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The Park Trot: An Almost Lost Art



by Ann Bullard

 

We hear a lot about it. Announcers call for it, but do we ever see a true park trot? In the Saddlebred world several world’s champion trainers and breeders answer quite rarely.

 

The USEF Rule Book in the American Saddlebred section describes the balanced trot as featuring “coordinated motion, with straight, true shoulder motion of front legs with flexing hocks carried close together. It is executed in a highly-collected manner and should display the horse’s athletic ability. The USEF clarifies its trot as being one of “coordinated motion with straight true folding action of the front legs with flexing hocks carried close together, producing a clean, rhythmic and fluid way of going.”

 

Obviously, the trot itself is different for horses in each division. “The park trot for a three-gaited or fine harness horses as one to be executed in highly collected manner, with speed to be penalized. The horse’s energy should be directed toward animation rather than speed.”

 

Saddle Horse Report asked Reedannland’s Dr. Alan R. Raun, trainers Peter Cowart, Carter Cox, Jim Lowry, Mike Roberts and Sandy Sessink about the park-trot today.

 

“It’s gone,” Roberts said. “Because of the way most horses have been bred in recent years, they have to have a little more speed to get their motion. We’re not breeding as naturally gifted horses as we used to.”

 

“A beautiful walk-trot horse should go a square, four-corner trot,” world’s champion trainer Carter Cox said. “If its front motion is going as high as the rail, you ought to see the hock up there just as high. That’s more important on a walk-trot or harness horse than a gaited horse.”

 

Cox, who started World’s Grand Champion CH A Sweet Treat, says the way a walk-trot horse moves “has to do with breeding, training and custom. I think that Valley View Supreme and that bloodline tended not to have [as much] forward motion. They had to step up at the trot to get their motion. That has prevailed over the years.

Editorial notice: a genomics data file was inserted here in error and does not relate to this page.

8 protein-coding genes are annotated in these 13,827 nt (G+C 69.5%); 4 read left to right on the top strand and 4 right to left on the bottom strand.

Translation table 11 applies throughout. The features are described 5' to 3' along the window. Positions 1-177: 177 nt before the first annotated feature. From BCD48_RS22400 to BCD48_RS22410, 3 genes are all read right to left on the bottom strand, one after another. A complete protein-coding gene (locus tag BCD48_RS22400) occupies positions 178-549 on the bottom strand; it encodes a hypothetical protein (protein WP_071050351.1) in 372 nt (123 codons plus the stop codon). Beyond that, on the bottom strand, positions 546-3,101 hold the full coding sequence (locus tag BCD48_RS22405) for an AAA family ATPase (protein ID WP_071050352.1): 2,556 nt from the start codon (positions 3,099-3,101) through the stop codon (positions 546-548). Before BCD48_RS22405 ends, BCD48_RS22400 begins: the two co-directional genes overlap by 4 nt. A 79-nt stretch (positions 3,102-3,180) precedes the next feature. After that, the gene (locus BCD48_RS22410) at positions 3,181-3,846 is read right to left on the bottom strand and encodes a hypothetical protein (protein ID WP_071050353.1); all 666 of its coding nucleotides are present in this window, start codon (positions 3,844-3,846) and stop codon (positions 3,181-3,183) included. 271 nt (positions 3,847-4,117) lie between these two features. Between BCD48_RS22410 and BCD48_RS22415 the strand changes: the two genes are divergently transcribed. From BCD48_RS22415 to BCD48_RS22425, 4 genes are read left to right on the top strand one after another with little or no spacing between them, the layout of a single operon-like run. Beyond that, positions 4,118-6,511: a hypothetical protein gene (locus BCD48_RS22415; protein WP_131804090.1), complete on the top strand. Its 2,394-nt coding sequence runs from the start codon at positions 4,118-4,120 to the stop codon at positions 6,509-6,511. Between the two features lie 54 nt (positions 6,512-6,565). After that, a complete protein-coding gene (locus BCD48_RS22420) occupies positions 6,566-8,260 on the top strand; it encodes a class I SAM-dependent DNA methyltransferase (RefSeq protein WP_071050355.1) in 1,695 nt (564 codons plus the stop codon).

CH A Sweet Treat is one of the ‘modern’ horses with

that ‘old-fashioned trot.’ Already a World’s Grand

Champion in fine harness, she wore the roses from

Louisville’s 1999 three-gaited championship.

 

“When I was with Mr. Bradshaw, he had colts for Mrs. [Judson] Large by Genius Bourbon King and some of the first Valley View Supremes. They were gorgeous. A lot of times they could go off their hocks, but were a little short-legged,” said Cox, explaining the back end is the source of a horse’s impulsion.

 

Can you train a horse to park trot? Our panel agreed it’s not easy and virtually impossible unless it’s bred into them.

 

“Training a park trot takes lots of collection, mouthing and timing – sort of a lost art in training,” Cox added. “Mr. Bradshaw was a great man to bridle and ‘schooled up’ a horse. He could get motion out of a lot of horses; I never learned exactly what he did. You can primp a horse to trot; it depends on how you extend it from there. You want to keep a horse’s fanny up to the front end, keep it keyed up and keep the trot.”

 

Mike Roberts spoke of the fine harness horses, particularly World’s Grand Champions CH Colonel Boyle and CH The Lemon Drop Kid. “You don’t see that kind of motion any more. You can certainly enhance it with correct bridling and shoeing, but you can’t put it on a horse that doesn’t have it naturally. I don’t think trainers spend enough time developing it. I think that motion is more in a horse’s mouth than in its legs.

 

The only American Saddlebred to grace the cover of

Sports Illustrated, The Lemon Drop Kid and Jay Utz

set the standard for fine harness horses. His only

defeats came near the end of his career when Art

Simmons and the great stallion, CH Colonel Boyle,

won the World’s Champion Stallion and Gelding Fine

Harness title and the World’s Grand Championship.

 

“We’re just not breeding as naturally gifted horses as we used to,” he added. “A horse’s foreleg has to be on the point of its shoulder. If it’s set back five to eight inches, the horse can’t put its forearm up where it belongs. Today, one in 100 colts just throws its head and tail up and park trots around the field. You used to see 15 or 20 out of 100 that would throw its tail up and ‘barnyard.’”

 

Dr. Raun agrees. “A park trot should be a slower-motioned trot; the horse should spring off its hocks. A real good three-gaited horse is supposed to have only one speed, collected and highly animated with action off both ends. You can take it away, but a horse has to have it in them.”

 

Peter Cowart addressed the difference in ‘styles.’ “The park trot isn’t as important any more; the picture in a magazine and the horse’s image are. If a horse has a good neck, many don’t notice or care what’s underneath. A horse that’s broke in two (out of time) can’t do it.”